“Who wants to learn about prostitutes?” That’s the question I enthusiastically ask at the beginning of my presentation on the topic. From their reactions, I can immediately tell which audience members are likely to be interested in what I have to say. Regardless of whether they consider the theme distasteful, I at least have their attention.
Let’s get right to it: along with presenting to groups ranging from senior citizens to Hancock Leadership candidates, I’m writing about Findlay prostitutes for my master’s thesis, which I’ve tentatively titled “Unvirtuous Findlay.” Some rhetorical scholars write about pedagogical practices, some about government surveillance, some about methods of memorializing, and so on. I, for one, am researching a contingent of 19th century women who chose the sex trade as their profession.
You may be wondering why, and if so, I completely understand your confusion. When I … Read More »
I know the distinctive sound of my gurgling pipes, and I dread it. My plumbing stopped working several times until I finally spent thousands to remedy the problem. I realized I had been taking first world, water-related tasks for granted, such as showering and brushing my teeth anytime I felt like it.
It was therefore a relief to get back to my former rhetorically provoking self this summer without having to worry so much about things like whether my toilet would flush. In August I wrote a letter to the editor, published in the local newspaper, that labeled as racists those who fly the Confederate flag and venerate Confederate war “hero” monuments. The Charlotteseville debacle disgusted me, and I felt compelled to speak out. One of the expected responses was a defensive letter about “heritage.”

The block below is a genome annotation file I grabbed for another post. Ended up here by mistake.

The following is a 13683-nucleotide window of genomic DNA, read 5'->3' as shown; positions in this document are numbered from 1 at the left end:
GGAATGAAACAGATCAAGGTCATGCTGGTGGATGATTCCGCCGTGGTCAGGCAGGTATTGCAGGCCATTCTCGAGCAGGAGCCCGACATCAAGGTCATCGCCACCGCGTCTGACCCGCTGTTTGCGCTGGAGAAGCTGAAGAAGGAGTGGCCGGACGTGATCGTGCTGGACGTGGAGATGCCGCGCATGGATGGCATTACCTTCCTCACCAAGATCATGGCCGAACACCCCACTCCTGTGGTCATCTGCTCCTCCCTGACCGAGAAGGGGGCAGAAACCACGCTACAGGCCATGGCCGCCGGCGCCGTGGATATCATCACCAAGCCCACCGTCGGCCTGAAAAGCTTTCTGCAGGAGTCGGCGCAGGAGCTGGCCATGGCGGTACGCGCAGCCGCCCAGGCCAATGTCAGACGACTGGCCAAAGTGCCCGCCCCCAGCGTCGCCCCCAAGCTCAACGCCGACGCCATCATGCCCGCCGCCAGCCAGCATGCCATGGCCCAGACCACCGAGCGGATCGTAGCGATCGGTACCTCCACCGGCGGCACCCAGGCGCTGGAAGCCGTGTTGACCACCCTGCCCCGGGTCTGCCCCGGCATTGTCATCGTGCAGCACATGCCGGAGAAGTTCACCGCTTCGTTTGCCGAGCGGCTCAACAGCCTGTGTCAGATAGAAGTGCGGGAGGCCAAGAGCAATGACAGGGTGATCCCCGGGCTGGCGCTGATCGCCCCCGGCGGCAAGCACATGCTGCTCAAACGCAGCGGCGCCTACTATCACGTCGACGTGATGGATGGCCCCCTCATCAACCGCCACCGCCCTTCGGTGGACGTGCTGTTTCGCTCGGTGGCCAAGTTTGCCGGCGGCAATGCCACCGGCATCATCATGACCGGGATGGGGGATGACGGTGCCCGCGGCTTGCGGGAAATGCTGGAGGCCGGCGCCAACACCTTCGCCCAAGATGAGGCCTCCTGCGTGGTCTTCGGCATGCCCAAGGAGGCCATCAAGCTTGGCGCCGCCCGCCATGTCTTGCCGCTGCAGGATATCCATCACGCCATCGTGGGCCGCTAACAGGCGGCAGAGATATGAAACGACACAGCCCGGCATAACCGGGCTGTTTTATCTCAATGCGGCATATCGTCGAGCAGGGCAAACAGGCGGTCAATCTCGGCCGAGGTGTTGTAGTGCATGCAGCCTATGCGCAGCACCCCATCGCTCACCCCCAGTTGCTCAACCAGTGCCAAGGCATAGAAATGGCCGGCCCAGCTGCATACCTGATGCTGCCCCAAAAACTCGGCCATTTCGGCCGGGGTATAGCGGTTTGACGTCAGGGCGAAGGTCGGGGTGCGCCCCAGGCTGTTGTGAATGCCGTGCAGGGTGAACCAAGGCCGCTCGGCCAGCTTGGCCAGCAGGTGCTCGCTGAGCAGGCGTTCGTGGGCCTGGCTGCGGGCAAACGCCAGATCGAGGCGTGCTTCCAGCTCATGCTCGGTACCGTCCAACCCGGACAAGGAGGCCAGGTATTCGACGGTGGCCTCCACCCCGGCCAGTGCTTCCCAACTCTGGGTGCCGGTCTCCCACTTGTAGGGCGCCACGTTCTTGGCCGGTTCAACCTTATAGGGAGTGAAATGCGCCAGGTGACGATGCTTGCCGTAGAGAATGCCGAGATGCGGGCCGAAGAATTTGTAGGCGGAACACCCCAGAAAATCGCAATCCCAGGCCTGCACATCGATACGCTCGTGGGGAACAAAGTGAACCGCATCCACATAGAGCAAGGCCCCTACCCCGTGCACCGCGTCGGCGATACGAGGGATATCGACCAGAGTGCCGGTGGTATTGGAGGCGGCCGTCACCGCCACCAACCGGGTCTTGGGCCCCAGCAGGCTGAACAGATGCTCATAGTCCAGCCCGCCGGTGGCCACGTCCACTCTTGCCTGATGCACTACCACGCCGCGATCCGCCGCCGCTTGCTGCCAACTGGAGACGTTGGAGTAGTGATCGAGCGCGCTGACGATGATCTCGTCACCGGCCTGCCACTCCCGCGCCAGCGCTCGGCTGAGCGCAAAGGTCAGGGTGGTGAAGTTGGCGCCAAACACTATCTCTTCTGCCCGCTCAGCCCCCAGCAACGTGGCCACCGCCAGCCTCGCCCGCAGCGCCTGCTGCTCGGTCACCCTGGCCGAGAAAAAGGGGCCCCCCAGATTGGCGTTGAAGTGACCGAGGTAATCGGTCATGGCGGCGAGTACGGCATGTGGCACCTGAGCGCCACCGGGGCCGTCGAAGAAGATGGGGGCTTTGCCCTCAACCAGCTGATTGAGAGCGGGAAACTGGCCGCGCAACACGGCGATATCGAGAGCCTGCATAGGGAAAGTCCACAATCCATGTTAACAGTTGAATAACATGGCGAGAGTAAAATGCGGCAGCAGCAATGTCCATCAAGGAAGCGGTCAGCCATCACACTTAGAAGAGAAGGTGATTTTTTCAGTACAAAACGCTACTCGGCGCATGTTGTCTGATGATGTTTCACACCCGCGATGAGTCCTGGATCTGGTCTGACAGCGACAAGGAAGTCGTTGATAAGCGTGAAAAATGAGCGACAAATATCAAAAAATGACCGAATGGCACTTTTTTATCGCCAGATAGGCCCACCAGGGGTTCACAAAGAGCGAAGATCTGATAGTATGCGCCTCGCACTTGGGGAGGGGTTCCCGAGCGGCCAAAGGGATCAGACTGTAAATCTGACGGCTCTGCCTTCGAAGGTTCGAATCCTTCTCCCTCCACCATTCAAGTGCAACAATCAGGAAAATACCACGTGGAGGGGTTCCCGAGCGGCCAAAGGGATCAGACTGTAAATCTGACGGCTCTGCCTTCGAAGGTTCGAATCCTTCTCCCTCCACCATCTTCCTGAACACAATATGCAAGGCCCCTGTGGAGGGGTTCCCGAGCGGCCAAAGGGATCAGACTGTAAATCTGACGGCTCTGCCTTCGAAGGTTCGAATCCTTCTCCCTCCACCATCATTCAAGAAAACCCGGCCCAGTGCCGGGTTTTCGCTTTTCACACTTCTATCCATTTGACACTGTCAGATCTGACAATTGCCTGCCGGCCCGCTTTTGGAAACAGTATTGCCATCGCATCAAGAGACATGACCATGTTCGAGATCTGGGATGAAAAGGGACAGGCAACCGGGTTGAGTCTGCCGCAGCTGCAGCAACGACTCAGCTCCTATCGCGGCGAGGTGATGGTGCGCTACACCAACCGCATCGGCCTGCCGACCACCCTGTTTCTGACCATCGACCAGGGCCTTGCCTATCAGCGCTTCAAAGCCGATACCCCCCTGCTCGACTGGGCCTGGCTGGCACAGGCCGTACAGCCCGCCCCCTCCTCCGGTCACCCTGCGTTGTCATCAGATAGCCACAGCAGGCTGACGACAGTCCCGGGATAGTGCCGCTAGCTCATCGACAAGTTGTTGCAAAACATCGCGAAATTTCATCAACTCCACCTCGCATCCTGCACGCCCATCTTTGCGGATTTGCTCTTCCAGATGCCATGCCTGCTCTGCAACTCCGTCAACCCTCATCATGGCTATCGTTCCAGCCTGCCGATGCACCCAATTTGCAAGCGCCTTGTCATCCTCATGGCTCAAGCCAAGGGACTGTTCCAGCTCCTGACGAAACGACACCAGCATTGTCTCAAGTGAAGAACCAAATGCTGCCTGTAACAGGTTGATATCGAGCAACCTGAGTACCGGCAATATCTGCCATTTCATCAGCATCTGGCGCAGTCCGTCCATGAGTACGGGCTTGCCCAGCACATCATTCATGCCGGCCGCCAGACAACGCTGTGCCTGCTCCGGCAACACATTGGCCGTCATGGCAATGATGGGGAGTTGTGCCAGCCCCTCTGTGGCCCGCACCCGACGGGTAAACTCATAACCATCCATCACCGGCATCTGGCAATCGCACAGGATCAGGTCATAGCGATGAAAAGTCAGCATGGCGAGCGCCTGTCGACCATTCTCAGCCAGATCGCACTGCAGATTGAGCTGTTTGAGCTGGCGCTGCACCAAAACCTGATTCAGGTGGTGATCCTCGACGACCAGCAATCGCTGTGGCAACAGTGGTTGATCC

“I have to ask Ms. Brown, has … Read More »
Galvanizing intellectual and emotional events have distinguished my graduate school experience thus far. I couldn’t wait to begin the University of Findlay’s Master of Arts in Rhetoric and Writing Program, but a year-and-a-half after I started, I almost dropped out – of everything.
How’s that for an introduction?
Hi! I’m pleased to “meet” you in this digital landscape of hypertextual dreamland. Since I’ll be blogging about my journey through the MARW Program, here are a few more tidbits about me:
I’m a juggler of time, feelings, writing projects, and devil sticks (the kind you saw people tossing around at Grateful Dead shows, three of which I attended way back in the 1990s). I’m also a single, 43-year-old mother with a full-time job as UFs media relations coordinator.
In summer 2015 I started chipping away at my advanced communication degree, one course at a time, … Read More »